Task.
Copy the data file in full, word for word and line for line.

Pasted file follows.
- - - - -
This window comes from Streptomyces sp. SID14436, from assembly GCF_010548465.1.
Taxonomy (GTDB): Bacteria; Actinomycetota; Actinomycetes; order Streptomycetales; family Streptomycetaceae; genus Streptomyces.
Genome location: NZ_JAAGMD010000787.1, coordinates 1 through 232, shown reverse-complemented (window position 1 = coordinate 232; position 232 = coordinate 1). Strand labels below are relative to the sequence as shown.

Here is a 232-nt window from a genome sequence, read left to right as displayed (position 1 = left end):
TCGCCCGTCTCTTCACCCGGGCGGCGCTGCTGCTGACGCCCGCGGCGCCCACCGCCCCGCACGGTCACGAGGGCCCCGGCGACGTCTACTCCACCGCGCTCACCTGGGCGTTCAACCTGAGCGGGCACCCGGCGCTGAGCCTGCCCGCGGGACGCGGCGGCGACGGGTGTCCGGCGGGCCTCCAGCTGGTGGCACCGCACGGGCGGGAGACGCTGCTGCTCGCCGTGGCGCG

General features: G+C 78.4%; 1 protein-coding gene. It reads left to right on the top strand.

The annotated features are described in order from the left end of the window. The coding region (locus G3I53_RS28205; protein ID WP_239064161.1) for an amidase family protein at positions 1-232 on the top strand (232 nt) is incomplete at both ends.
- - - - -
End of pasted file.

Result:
This window comes from Streptomyces sp. SID14436, from assembly GCF_010548465.1.
Taxonomy (GTDB): Bacteria; Actinomycetota; Actinomycetes; order Streptomycetales; family Streptomycetaceae; genus Streptomyces.
Genome location: NZ_JAAGMD010000787.1, coordinates 1 through 232, shown reverse-complemented (window position 1 = coordinate 232; position 232 = coordinate 1). Strand labels below are relative to the sequence as shown.

Here is a 232-nt window from a genome sequence, read left to right as displayed (position 1 = left end):
TCGCCCGTCTCTTCACCCGGGCGGCGCTGCTGCTGACGCCCGCGGCGCCCACCGCCCCGCACGGTCACGAGGGCCCCGGCGACGTCTACTCCACCGCGCTCACCTGGGCGTTCAACCTGAGCGGGCACCCGGCGCTGAGCCTGCCCGCGGGACGCGGCGGCGACGGGTGTCCGGCGGGCCTCCAGCTGGTGGCACCGCACGGGCGGGAGACGCTGCTGCTCGCCGTGGCGCG

General features: G+C 78.4%; 1 protein-coding gene. It reads left to right on the top strand.

The annotated features are described in order from the left end of the window. The coding region (locus G3I53_RS28205; protein ID WP_239064161.1) for an amidase family protein at positions 1-232 on the top strand (232 nt) is incomplete at both ends.